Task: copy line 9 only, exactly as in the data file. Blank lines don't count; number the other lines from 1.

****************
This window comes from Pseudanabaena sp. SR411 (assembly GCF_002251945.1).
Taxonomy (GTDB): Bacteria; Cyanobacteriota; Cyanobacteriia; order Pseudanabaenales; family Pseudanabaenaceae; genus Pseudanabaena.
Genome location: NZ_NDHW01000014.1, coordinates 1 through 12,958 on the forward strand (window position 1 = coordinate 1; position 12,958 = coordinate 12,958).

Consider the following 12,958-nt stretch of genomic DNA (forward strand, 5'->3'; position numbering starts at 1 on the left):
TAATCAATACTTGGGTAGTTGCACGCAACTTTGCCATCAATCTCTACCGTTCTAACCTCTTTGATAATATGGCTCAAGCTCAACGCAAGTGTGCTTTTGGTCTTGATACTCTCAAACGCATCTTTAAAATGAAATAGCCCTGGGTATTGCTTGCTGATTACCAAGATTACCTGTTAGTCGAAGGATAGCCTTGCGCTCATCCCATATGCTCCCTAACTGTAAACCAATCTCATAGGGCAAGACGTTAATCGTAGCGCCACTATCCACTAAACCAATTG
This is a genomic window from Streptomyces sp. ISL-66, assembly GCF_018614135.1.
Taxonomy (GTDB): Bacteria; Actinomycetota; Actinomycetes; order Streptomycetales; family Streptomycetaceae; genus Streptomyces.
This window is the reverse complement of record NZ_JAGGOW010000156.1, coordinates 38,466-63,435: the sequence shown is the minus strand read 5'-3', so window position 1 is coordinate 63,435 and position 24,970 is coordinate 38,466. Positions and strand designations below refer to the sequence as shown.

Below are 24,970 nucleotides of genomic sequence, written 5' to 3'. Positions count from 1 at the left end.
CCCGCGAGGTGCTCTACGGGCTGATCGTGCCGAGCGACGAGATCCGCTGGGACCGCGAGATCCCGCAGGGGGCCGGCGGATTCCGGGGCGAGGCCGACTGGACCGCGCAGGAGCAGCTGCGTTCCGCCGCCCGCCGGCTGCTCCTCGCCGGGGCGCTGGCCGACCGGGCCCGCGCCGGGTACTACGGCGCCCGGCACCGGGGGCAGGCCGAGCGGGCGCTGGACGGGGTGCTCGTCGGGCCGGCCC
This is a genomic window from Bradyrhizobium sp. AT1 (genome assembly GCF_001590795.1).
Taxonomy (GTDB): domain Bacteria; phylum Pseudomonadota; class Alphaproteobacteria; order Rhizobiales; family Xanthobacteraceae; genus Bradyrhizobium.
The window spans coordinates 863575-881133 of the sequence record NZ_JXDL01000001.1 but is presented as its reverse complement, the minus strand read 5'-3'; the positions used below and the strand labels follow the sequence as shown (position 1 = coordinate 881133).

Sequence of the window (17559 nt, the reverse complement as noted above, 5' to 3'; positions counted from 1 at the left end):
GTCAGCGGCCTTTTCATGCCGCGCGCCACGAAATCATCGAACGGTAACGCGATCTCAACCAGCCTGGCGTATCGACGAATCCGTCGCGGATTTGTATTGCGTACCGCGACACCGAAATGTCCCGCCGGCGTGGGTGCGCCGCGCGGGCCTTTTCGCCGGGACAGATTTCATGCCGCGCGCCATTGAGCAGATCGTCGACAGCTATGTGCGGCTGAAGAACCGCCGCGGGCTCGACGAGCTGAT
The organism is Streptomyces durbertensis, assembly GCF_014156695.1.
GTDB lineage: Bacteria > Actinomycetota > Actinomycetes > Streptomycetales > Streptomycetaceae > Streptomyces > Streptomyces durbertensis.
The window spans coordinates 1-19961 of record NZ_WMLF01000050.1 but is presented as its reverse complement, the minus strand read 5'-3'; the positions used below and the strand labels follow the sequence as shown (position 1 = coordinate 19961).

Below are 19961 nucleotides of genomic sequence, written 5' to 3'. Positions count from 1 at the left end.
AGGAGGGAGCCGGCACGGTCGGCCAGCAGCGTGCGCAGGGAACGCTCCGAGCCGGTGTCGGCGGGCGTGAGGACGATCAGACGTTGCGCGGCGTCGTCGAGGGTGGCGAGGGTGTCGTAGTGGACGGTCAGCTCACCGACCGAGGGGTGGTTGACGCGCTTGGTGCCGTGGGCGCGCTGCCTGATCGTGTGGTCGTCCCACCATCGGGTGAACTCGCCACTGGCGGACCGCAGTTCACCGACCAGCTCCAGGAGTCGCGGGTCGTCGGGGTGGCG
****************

Below are 24,970 nucleotides of genomic sequence, written 5' to 3'. Positions count from 1 at the left end.